recirculated in most types of BSCs. HEPA filters only trap particulates, allowing any contaminant in nonparticulate form to pass through the filter.Proper Use of Biological Safety Cabinets1. Operate the cabinet for five minutes before and after performing any work in it in orderto purge airborne contaminants. 2. Before and after use, wipe the surface of the BSC with a suitable disinfectant, e.g., 70alcohol or a 10% bleach solution.3. Place everything you will need inside the cabinet before beginning work, including awaste container. You should not have to penetrate the air barrier of the cabinet once work has begun.4. Do not place anything on the air intake grills, as this will block the air supply. 5. You should prevent unnecessary opening and closing of door because this will disruptthe airflow of the cabinet.6. Always wear a lab coat while using the cabinet and conduct your work at least fourinches inside the cabinet.7. Place burners to the rear of the cabinet to reduce air turbulence. 8. Do not work in the BSC while the ultraviolet light is on. Ultraviolet light can quicklyinjure the eye.9. When finished with your work procedure, decontaminate the surfaces of anyequipment.10. Remove the equipment from the cabinet and decontaminate the work surface. 11. Thoroughly wash your hands and arms.Principles of Light MicroscopyThe light microscope, so called because it employs visible light to detect small objects, isprobably the most wellknown and wellused research tool in biology. Yet, many students and teachers are unaware of the full range of features that are available in light microscopes. Since the cost of an instrument increases with its quality and versatility, the best instruments are, unfortunately, unavailable to most academic programs. However, even the most inexpensive "student" microscopes can provide spectacular views of nature and can enable students to perform some reasonably sophisticated experiments.A beginner tends to think that the challenge of viewing small objects lies in gettingenough magnification. In fact, when it comes to looking at living things the biggest challenges are, in order,obtaining sufficient contrastfinding the focal planeobtaining good resolutionrecognizing the subject when one sees itThe smallest objects that are considered to be living are the bacteria. The smallestbacteria can be observed and cell shape recognized at a mere 100x magnification. They are invisible in bright field microscopes, though. These pages will describe types of optics that are3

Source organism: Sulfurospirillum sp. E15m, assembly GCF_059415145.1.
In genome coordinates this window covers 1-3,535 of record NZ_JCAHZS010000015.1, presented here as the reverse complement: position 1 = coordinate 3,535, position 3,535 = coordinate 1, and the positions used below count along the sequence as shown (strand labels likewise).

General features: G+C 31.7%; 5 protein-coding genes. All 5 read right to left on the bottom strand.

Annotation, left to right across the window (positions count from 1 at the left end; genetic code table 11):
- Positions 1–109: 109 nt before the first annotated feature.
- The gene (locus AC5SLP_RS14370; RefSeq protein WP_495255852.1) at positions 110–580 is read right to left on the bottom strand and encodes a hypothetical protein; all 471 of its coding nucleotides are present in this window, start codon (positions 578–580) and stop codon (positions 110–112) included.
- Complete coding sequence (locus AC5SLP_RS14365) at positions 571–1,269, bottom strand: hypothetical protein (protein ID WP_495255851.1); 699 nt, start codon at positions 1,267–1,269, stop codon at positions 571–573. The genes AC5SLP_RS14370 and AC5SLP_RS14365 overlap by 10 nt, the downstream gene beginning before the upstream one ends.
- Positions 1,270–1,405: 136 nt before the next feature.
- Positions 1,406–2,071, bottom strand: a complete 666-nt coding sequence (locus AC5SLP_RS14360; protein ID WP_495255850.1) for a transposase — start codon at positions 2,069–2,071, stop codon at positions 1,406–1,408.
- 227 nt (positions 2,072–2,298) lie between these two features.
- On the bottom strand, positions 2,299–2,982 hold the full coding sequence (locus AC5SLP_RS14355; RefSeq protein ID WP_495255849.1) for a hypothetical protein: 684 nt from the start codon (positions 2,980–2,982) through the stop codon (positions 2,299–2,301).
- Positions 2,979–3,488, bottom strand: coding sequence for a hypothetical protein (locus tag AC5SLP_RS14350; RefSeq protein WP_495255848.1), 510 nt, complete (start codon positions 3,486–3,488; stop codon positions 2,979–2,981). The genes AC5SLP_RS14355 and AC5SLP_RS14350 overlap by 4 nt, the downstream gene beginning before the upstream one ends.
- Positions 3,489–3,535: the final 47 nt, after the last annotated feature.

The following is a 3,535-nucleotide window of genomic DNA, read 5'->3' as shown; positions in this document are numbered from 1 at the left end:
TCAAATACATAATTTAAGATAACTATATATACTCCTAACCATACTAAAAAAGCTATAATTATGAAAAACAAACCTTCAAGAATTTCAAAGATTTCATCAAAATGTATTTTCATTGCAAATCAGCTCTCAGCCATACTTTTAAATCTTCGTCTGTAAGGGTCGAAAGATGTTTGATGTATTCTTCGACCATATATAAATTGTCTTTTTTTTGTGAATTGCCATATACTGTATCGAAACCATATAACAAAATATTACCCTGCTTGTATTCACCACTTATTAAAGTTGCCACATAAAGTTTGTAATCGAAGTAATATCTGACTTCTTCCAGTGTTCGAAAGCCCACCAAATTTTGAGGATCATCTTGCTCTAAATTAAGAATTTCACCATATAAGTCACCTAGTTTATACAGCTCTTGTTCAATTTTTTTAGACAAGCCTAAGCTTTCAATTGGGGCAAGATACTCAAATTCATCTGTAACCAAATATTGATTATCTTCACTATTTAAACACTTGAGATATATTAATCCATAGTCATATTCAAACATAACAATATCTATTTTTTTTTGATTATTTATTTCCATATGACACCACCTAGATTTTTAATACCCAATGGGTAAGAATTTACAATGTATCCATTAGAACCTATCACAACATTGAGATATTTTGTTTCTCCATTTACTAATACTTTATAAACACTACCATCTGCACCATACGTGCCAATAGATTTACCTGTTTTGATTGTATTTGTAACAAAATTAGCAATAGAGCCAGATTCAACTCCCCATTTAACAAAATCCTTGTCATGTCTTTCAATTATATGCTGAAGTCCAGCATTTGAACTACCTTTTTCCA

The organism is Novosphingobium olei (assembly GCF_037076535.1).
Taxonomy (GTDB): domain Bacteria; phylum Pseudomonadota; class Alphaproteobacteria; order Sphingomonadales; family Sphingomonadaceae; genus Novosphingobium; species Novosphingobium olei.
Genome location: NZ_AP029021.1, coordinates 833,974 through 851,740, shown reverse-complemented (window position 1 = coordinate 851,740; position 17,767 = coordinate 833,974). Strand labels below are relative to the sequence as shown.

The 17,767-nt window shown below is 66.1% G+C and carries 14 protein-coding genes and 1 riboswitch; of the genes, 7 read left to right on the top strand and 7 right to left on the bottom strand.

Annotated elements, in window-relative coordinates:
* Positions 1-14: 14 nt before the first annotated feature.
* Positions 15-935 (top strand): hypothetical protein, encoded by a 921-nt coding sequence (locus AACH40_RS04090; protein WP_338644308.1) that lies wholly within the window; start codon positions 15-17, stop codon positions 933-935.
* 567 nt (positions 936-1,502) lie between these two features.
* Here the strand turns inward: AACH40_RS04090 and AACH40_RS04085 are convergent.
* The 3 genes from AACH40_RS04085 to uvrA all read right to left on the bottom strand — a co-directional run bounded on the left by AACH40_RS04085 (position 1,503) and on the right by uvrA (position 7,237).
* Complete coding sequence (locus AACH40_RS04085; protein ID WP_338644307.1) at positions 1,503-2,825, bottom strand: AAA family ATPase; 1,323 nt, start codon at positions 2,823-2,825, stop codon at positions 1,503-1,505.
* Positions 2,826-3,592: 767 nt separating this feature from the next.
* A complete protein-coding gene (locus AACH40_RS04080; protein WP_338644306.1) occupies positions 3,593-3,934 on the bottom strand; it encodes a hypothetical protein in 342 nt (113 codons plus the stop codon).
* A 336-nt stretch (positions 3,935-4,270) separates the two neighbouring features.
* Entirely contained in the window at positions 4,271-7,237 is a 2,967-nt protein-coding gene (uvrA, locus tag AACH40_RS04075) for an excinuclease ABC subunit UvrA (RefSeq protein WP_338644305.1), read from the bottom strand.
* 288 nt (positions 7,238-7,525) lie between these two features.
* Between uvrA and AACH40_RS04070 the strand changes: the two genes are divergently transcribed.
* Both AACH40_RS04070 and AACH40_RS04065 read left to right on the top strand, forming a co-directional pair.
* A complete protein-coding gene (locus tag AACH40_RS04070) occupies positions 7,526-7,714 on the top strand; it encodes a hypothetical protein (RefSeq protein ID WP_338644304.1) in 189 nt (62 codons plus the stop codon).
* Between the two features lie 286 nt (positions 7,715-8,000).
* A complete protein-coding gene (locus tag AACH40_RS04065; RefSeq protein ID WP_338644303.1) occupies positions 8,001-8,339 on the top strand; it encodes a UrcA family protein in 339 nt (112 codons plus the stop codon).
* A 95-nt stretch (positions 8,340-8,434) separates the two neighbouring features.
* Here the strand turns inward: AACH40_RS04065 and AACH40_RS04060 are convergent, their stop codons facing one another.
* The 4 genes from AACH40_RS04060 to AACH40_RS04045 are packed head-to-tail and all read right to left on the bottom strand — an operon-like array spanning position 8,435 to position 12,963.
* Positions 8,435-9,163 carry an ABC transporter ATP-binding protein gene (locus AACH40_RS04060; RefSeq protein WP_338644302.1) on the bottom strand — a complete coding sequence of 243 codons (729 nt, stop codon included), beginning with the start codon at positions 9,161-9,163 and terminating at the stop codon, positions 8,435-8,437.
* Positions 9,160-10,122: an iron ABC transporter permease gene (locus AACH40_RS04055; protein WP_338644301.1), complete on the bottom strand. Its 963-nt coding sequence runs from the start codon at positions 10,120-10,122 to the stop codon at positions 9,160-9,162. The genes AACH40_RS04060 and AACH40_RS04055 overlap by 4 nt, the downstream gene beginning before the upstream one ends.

used to obtain contrast, suggestions for finding specimens and focusing on them, and advice on using measurement devices with a light microscope.The BrightField MicroscopeIn light microscopy, light typically passes through a specimen and then through a seriesof magnifying lenses. The most common type of light microscope, and the easiest to use, is the brightfield microscope, which evenly illuminates the field of view.Magnification4
The modern light microscope has two magnifying lenses – an objective lens and anocular lens – and is called a compound microscope. These lenses in combination visually enlarge an object by a factor equal to the product of each lens’ magnification. For example, an object is magnified 1,000fold when it is viewed through a 10μ ocular lens in conjunction with a 100μ objective lens. Most compound microscopes have a selection of objective lenses that are of different powers – typically 4μ, 10μ, 40μ, and 100μ. This makes a choice of different magnifications possible with the same instrument.The condenser lens does not affect the magnification but, positioned between the lightsource and the specimen, is used to focus the light on the specimen.ResolutionThe usefulness of a microscope depends both on its degree of magnification, and itsability to clearly separate, or resolve, two objects that are very close together. The resolving power is defined as the minimum distance existing between two objects when those objects can still be observed as separate entities. The resolving power therefore determines how much detail actually can be seen. The resolving power of a microscope depends on the quality and type of lens, wavelengthof the light, magnification, and how the specimen under observation has been prepared. The maximum resolving power of the best light microscope is 0.2 μm. This is sufficient to observe the general morphology of a prokaryotic cell but too low to distinguish a particle the size of most viruses. To obtain maximum resolution when using certain highpower objectives such as the 100μlens, oil must be used to displace the air between the lens and the specimen. This avoids the bending of light rays, or refraction, that occurs when light passes from glass to air. Refractioncan prevent those rays from entering the relatively small openings of higherpower objective lenses. The oil has nearly the same refractive index as glass. Refractive index is a measure of the relative velocity of light as it passes through a medium. As light travels from a medium of one refractive index to another, those rays are bent. When oil displaces air at the interface of the glass slide and glass lens, light rays pass with little refraction occurring.The PhaseContrast MicroscopeThe phasecontrast microscope amplifies the slight difference between the refractiveindex of cells and the surrounding medium, resulting in a darker appearance of the denser material. As light passes through cells, it is refracted slightly differently than when it passesthrough its surroundings. Special optical devices boost those differences, thereby increasing the contrast.The Interference MicroscopeThe interference microscope causes the specimen to appear as a threedimensional image.This microscope, like the phasecontrast microscope, depends on differences in refractive index as light passes through different materials. The most frequently used microscope of this type is the Nomarski differential interference contrast (DIC) microscope, which has a device for separating light into two beams that pass through the specimen and then recombine. The light5
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School: St Petersburg College
Term: Summer 2016
Tags: microbiology lab
Name: Microbiology lab theory about microorganisms
Description: It's covers the microbiology lab work.